Jake Bugg - On My One (Review)
Review by Jack Foley
JAKE Bugg’s third album marks a return to the high quality of his rapturously received eponymous debut – and could well become one of the albums of the year.
Bugg wrote all 11 songs, played most of the instruments and produced all but three (where Jacknife Lee stepped in), and it’s further evidence of just how prodigiously talented this young singer-songwriter is.
What’s more, the diversity is notable too. This changes tempo with abandon, nods to influences, yet sounds resolutely fresh and exciting too. It’s a statement of intent from Bugg that should win him more followers and plaudits.
Early evidence of the quality was to be found on lead single Gimme The Love, a blistering guitar anthem that propelled its way into your subconscious amid some powerhouse beats, gritty super-charged vocals and those electrifying riffs. It was an instantly gratifying track – reminiscent of classic Primal Scream mixed with The Stone Roses. And yet it retained the Bugg signature elements in thrilling style too, complete with anthemic chorus.
But if that was a suitably mouth-watering taster, then the main course is just as sumptuous. Opening salvo On My One is a brilliant stage-setter, a moody, stripped back blues offering that declares “I’m just a poor boy from Nottingham” before adding “I’m so lonesome on my one”. It’s a song that reflects the loneliness of life on the road and it almost makes you feel sorry for him, if it relates to his own feelings. There’s a beautiful despondency to it, especially in lyrics that ask: “Where’s God, where’s God, he’s even left me on my one.”
Gimme The Love immediately follows and delivers an early adrenaline blast. But it’s followed by the no-less impressive Love, Hope And Misery, another single, which drops another doozy of a chorus. It’s bittersweet in lyrical content and has a soul-rock vibe reminiscent of recent Arctic Monkeys, albeit laced with the distinct vocal style that Bugg brings to his material. And it’s another gem.
Strong, too, is the acoustic-blues of The Love We’re Hoping For, which recalls a tale of repressed love and isolation. It’s terrifically moody and evidence of Bugg’s astute story-telling ability.
Later on, there’s a somewhat ’70s groove style to be found on Never Wanna Dance, which finds Bugg experimenting successfully with something more soulful and pop, while the foot-stomping Bitter Salt is a belter that builds towards a rousing chorus in spite of lyrics that are informed by the bitterness of the sorry tale it tells. The guitars here are fiery whenever they blast out angrily, while the central chorus refrain of “it’s on, it’s on, it’s on” is sure to become one of the great live chants of any Bugg concert.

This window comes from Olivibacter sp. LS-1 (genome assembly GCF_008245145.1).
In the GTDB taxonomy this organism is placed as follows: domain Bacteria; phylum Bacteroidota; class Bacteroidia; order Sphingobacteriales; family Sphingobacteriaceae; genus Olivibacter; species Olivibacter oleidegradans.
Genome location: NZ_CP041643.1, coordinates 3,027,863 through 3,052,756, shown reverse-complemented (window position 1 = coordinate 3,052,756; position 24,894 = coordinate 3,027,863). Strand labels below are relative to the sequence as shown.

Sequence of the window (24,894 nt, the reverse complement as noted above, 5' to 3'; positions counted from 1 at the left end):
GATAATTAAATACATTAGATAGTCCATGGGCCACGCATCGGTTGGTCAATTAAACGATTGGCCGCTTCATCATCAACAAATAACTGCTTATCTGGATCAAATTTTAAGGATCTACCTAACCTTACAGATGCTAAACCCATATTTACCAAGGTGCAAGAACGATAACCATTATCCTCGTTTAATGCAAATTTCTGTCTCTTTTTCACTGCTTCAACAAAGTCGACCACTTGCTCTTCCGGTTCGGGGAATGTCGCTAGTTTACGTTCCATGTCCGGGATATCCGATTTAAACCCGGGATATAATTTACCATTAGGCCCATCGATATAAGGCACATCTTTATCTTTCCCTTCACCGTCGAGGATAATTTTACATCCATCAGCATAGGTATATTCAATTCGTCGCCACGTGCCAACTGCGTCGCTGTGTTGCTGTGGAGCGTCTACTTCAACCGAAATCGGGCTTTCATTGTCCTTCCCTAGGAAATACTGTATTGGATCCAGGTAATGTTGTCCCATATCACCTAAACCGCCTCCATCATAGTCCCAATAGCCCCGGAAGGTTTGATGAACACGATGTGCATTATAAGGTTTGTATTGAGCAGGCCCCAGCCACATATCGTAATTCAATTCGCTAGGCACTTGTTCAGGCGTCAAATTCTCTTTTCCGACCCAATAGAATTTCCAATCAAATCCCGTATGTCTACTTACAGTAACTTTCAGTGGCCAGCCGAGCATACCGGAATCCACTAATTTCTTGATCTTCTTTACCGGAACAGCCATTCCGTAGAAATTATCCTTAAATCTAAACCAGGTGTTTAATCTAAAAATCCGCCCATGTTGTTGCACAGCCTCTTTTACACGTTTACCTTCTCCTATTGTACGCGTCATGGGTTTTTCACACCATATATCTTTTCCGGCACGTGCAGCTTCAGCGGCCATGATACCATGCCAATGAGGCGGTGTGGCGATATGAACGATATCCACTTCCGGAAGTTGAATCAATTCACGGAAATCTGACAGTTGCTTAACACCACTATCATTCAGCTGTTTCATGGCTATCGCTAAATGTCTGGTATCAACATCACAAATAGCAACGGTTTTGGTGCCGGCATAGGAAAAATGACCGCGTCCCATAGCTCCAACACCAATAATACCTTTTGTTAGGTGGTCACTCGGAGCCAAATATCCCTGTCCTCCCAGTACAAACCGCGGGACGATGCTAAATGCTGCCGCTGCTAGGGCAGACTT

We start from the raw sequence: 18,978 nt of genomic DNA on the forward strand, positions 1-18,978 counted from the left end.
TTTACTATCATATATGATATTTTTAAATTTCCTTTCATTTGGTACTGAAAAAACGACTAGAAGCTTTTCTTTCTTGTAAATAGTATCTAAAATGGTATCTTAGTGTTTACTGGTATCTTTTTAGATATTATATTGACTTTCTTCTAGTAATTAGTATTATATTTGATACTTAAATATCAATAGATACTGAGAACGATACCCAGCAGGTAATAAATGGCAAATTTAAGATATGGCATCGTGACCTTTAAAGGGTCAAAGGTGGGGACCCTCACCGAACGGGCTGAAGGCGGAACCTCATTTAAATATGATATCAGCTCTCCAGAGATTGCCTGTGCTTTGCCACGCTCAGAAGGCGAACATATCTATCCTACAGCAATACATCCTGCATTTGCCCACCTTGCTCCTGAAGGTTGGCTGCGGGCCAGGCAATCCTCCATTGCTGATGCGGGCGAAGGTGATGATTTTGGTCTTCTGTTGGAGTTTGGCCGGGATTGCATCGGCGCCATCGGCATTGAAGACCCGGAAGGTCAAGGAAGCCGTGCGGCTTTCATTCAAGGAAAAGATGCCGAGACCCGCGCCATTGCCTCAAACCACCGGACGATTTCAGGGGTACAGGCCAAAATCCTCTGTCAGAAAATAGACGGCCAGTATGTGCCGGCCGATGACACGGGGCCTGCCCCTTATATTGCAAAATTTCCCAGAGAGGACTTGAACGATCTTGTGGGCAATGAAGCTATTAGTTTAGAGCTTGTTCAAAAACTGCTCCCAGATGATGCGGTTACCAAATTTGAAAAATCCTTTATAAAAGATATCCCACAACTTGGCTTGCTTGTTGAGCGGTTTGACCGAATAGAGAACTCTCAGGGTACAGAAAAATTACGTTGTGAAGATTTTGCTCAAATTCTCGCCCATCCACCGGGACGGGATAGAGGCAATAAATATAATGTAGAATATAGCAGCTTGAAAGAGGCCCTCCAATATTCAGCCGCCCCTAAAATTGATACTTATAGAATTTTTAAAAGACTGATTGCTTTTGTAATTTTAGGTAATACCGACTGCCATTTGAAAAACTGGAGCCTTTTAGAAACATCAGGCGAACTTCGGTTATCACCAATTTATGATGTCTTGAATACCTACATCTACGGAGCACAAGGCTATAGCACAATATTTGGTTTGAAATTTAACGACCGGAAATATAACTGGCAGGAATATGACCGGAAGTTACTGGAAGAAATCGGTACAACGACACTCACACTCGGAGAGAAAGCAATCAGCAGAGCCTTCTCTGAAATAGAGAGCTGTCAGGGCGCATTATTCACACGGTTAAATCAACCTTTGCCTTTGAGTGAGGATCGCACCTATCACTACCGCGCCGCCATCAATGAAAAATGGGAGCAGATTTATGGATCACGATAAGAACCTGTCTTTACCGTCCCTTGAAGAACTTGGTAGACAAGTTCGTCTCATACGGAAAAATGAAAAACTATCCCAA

The hip hop element Bugg alluded to in recent interviews is evident on Aint No Rhyme, which admittedly takes some getting used to, but which benefits from a very hip beat (clearly referencing Beastie Boys-style rock-rap) and Bugg’s fearless attitude. You can’t help but succumb.
His passion for country is evident on both Put Out The Fire and, later on, Livin’ Up Country, which again nods to some of his influences, whether Crosby, Stills & Nash, Tom Petty or Rolling Stones. The chorus on the latter track is particularly affecting and steeped in classic country-rock values.
There’s more intimacy on the slow-burning acoustic balladry of the heartfelt All That, a dusky offering of high quality, before Hold On You rounds things off with another satisfying mid-tempo foot-tapper. If we’re being ultra picky, the album could have done with a bigger finale. But this’ll do nicely and it’s a solid offering, especially when the guitar solo lands.
All in all, Bugg has delivered the second great album of his short career to date. It recaptures that early excitement of listening to him while furthering his sound into ever more intriguing areas. Don’t let it pass you by.
Download picks: On My One, Gimme The Love, Love, Hope & Misery, Bitter Salt, Aint No Rock, Livin’ Up Country